Divorce is the ultimate break up. As divorce attorneys, we are in the break up business. Unfortunately, that is often overlooked in the lawyer’s office where the focus is on asset division, child support, and rotating weekends.
Sitting in an uncomfortable chair, across a conference table from a professional in a suit, he tries to explain why he is in a lawyer’s office to begin with, “We just stopped talking. She comes home from work and doesn’t even look at me anymore. I feel alone.” Absently scribbling away on a yellow legal pad, the attorney states,”So, we will file and plead that your marriage is irretrievably broken,” and then asks with interest, “What about assets?” Confused and uncomfortable talking about money when he is still coming to terms with his marriage possibly being over, the husband says,”Assets? We don’t have a lot… But, we bought our first house a few months before we married; it was our first big step together.” Silently frustrated, the attorney questions, “Who put paid the down-payment? Who paid the mortgage those first few months?” Certain he made a mistake at coming here at all, the husband replies, “I’m not sure, we sold that house a few years ago when we moved here…”
Across town, his wife also sits in an attorney’s office, in a waiting room with sounds of phones ringing, paper shuffling, and keyboard clacking circulating with the air. Her interview with the divorce attorney is much the same, “I’m just tired. I come home from work and immediately have to get dinner ready for the kids, check their schoolwork, wash the kiddos’ uniforms for school the next day. I’m tired of asking him for help. I feel like I am alone in this marriage.” The attorney perks up, “Are you’re children in private school?” Confused, the wife replies, “Oh, no, our public school requires uniforms for the elementary students.” Deflated, the attorney considers, “Well, no extraordinary educational expenses … what about after-school child care while your at work?” She respond, with some pride, “His work schedule is more flexible than mine; He picks them up from school every day, and finishes up work from home while the kiddos pla…” The attorney interrupts, “That won’t be the case once your divorced, visitation will likely be every other weekend. We need to look into what it costs at the school’s after-school program for two children each month to include in our child support calculations.” Certain she made a mistake at coming here at all, the wife replies, “Why can’t he continue to pick them up from school…”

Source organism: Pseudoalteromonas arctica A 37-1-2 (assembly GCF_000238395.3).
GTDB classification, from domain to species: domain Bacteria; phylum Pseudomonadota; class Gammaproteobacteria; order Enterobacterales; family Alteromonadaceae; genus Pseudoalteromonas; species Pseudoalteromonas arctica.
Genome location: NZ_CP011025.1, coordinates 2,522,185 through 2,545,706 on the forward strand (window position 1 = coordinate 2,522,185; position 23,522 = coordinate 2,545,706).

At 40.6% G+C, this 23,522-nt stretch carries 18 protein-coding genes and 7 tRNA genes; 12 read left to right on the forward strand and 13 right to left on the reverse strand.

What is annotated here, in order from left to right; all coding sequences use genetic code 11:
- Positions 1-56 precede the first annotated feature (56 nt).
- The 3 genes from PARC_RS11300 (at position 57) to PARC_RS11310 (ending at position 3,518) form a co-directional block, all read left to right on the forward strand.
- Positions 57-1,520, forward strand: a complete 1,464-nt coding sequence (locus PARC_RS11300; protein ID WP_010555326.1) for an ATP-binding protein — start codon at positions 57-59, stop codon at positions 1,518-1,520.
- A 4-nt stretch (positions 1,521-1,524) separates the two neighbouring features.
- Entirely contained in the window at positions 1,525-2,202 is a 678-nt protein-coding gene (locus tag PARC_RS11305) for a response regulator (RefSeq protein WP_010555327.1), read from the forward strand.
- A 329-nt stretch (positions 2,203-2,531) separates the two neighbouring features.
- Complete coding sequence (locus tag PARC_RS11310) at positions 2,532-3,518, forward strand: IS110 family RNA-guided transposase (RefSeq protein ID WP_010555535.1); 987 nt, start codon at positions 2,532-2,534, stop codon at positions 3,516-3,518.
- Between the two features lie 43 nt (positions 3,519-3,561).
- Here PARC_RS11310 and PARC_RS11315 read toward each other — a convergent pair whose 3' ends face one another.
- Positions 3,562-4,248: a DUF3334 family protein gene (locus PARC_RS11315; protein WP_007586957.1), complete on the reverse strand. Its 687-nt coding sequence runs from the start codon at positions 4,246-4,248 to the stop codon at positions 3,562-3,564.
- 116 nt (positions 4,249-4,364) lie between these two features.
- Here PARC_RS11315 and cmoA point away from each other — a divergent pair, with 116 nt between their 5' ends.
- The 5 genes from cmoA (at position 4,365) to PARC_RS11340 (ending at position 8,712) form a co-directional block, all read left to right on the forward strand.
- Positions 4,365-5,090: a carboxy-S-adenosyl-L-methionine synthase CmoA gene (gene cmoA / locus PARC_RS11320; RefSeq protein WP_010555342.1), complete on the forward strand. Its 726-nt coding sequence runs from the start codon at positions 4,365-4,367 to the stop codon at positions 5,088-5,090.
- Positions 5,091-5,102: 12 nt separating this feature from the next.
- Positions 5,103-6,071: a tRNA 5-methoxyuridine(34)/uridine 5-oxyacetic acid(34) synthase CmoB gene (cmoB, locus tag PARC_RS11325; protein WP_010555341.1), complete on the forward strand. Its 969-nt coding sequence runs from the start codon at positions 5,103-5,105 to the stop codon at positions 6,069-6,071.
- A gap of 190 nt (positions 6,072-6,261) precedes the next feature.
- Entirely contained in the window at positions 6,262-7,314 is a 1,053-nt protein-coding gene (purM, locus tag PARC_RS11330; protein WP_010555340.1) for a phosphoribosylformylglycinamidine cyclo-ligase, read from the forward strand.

At the end of the day, both husband and wife return home to their children. Both unsettled and uncertain. For their own happiness and sanity, they needed to break up. The love that held their marriage together eroded away over the years of financial struggles, fights, and parenting. Their marriage was over. Their break-up was certain.
The only thing they learned today was the attorneys weren’t the right fit for them or their divorce. Finding the attorney and firm that listens to the people-problems that lead someone into a lawyer’s office while balancing the analysis of what the legal system can do to untangle a marriage takes more than legal skill; it takes empathy and understanding.
If you have to find an attorney to help you with your break up, look for a family law attorney who’s able to listen to your break up story and helps you forage a path forward, focusing on what brought you to the office in the first place.